Colorado businesses finally getting much needed relief
Through new laws passed by Congress and the quick action on the part of Mark Harai, a local business owner, thousands of businesses in Colorado are about to get the lifeline they need to come out the other side of the pandemic intact.
The Federal Government has been encouraging businesses to take advantage of one of the largest tax credits created by passing new law; the Employee Retention Tax Credit.
This credit technically already existed for declared disaster areas throughout the U.S. In March 2020, the CARES Act assimilated the ERC into its relief package specifically for COVID. The American Rescue Plan Act (ARPA), signed in March of this year, expanded the credit further. To date, over 30,000 businesses have claimed more than $1 billion in ERC. Still, the administration wants to increase awareness of the program and said the Treasury Department would release further guidance about the ERC this week. What do you need to know?
For 2020 the ERC provides a refundable tax credit of 50% of up to $10,000 in qualified wages paid per employee for the year. That means eligible businesses can claim up to $5,000 per employee for last year. Previous to ARPA, if you took a Paycheck Protection Plan (PPP) loan, you could not receive ERC. That is no longer the case. You can now take both. You have to be careful how you determine what wages you will allocate to each.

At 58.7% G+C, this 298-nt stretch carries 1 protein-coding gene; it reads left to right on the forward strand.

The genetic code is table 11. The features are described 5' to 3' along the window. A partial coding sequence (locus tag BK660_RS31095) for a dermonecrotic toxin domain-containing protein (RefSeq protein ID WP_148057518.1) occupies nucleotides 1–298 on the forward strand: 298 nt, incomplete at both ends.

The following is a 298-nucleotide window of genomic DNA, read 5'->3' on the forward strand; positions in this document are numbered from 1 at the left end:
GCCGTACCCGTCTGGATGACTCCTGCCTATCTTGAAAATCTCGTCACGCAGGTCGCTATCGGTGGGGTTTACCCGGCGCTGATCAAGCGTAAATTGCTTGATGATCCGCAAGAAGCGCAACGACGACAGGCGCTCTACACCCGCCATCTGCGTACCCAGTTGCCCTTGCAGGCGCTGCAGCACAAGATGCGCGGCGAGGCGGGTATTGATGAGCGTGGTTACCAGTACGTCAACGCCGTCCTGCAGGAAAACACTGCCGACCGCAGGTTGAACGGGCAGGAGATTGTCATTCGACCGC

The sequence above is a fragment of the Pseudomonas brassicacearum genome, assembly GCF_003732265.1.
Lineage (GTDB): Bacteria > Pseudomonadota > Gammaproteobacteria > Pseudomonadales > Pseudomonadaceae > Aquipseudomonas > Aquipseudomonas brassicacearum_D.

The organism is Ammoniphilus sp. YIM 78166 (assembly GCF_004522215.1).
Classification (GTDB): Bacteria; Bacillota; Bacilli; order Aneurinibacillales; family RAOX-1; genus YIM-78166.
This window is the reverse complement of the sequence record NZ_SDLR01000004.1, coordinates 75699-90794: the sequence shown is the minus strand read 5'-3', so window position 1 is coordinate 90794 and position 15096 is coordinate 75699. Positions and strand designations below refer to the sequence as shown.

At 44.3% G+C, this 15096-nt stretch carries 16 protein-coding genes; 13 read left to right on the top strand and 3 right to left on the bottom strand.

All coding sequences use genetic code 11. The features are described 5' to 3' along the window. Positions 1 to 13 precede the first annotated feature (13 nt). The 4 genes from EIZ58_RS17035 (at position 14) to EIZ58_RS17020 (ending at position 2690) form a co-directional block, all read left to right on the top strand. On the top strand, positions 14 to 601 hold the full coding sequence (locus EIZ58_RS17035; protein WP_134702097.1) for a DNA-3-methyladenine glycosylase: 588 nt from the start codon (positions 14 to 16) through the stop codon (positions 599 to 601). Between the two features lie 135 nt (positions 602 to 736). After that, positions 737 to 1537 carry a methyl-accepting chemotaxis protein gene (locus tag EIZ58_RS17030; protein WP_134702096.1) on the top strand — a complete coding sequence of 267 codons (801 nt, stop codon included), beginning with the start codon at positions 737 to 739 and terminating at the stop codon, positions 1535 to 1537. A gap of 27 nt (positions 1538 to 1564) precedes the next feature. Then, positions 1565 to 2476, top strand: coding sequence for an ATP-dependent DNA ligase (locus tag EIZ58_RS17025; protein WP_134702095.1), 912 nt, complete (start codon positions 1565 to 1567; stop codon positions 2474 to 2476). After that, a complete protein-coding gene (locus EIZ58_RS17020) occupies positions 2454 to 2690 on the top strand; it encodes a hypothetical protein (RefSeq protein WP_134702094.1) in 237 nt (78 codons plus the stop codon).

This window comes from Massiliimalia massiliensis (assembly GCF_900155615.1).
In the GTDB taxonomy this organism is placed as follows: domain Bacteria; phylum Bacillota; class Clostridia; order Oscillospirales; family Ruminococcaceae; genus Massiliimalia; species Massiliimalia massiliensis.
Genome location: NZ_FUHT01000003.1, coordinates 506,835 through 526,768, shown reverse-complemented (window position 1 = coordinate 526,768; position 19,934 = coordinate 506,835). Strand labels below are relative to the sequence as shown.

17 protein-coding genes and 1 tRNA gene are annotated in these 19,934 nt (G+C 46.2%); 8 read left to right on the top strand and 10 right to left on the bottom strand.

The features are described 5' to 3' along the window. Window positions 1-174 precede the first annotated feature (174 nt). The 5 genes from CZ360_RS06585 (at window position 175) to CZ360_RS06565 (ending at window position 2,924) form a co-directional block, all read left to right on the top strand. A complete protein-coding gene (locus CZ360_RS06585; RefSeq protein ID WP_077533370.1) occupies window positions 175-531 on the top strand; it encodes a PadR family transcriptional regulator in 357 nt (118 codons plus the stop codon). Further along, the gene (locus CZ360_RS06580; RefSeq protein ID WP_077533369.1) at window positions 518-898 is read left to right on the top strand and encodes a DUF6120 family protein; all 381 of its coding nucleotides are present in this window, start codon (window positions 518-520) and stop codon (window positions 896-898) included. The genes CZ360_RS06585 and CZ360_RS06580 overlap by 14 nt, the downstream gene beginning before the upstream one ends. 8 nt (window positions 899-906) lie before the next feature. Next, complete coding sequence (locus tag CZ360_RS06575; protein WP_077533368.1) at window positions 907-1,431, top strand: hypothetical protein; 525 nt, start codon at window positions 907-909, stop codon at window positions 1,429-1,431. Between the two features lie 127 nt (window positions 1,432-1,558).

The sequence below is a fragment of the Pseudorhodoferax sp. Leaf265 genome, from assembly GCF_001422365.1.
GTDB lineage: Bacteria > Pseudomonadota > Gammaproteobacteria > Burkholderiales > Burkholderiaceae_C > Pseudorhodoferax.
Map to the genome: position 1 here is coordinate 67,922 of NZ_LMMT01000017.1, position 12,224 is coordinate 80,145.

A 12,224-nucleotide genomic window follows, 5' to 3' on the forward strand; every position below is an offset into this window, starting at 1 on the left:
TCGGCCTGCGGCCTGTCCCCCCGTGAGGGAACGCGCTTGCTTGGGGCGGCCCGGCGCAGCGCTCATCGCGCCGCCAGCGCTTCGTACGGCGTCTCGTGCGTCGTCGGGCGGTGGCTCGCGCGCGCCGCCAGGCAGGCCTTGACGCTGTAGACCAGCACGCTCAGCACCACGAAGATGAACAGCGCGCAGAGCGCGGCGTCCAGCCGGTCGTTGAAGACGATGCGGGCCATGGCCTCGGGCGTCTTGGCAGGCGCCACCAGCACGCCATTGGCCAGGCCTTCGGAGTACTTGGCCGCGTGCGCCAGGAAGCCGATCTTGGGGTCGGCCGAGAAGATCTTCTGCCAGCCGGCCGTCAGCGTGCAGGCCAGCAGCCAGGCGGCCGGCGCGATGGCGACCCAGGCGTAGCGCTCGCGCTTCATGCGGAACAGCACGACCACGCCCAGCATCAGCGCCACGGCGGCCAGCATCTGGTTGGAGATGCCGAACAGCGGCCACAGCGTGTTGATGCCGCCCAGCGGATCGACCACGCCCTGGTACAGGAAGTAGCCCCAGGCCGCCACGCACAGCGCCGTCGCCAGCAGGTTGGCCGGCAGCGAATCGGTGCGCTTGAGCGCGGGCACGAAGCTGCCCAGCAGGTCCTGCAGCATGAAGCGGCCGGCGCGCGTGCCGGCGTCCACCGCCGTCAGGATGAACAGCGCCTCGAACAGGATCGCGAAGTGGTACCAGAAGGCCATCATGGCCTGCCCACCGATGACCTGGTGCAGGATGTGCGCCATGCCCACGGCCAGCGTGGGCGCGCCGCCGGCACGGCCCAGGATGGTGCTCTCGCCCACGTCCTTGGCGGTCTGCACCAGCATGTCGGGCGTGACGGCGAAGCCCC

ARPA expanded the ERC, making almost every employer eligible. It also extended ERC through the end of 2021 and increased the credit dramatically. For 2021, the ERC provides a refundable tax credit up to 70% of up to $10,000 in qualified wages paid per employee per quarter. This brings the total annual amount of the credit to $28,000 per employee for 2021. That is more than five times the credit!
How do you get the money?
The tax credit initially is applied against employment taxes for the business, offsetting most if not all liability in employment tax. What happens if your credit is more than you owe in employment taxes? The IRS sends you a check back for the difference! You can even apply for an advance on the ERC. Are you eligible?
Eligibility for 2020 and 2021 is different. For 2020, businesses must have either experienced a full or partial shutdown of operations during the year because of COVID OR had a 50% or more decline in gross receipts in any quarter. You do not have to have experienced both of these qualifications but rather one or the other to qualify.
For 2021, businesses must have either experienced a full or partial shutdown or a more than 20% decline in gross receipts in any quarter.
The devil is in the details… What does full or partial shutdown mean? How many quarters do I need to have seen a decline? What if I was only shut down for a few days or hours were cut? Does that qualify? What if I took PPP in 2020 or 2021? What if I have over 500 employees?
“It’s very complicated, even though it’s very favorable,” said Mark Steber, chief tax officer at Jackson Hewitt Tax Services. “Do not wade into this program without some competent help.”
Mark Harai has been appointed the local ERC Expediter for Colorado. They work along with Growth Management Group, which has been working for clients to claim tax credits for over 19 years. As experts in the Employee Retention Tax Credit, they help you determine the best way to compile your credit along with PPP loans or other incentives your company may have received or be eligible for.
Below is a quick online tool they have developed to determine your eligibility and track your credits throughout the year. You can check now by using the calculator button below. You can also reach Mark Harai directly via email at firstname.lastname@example.org.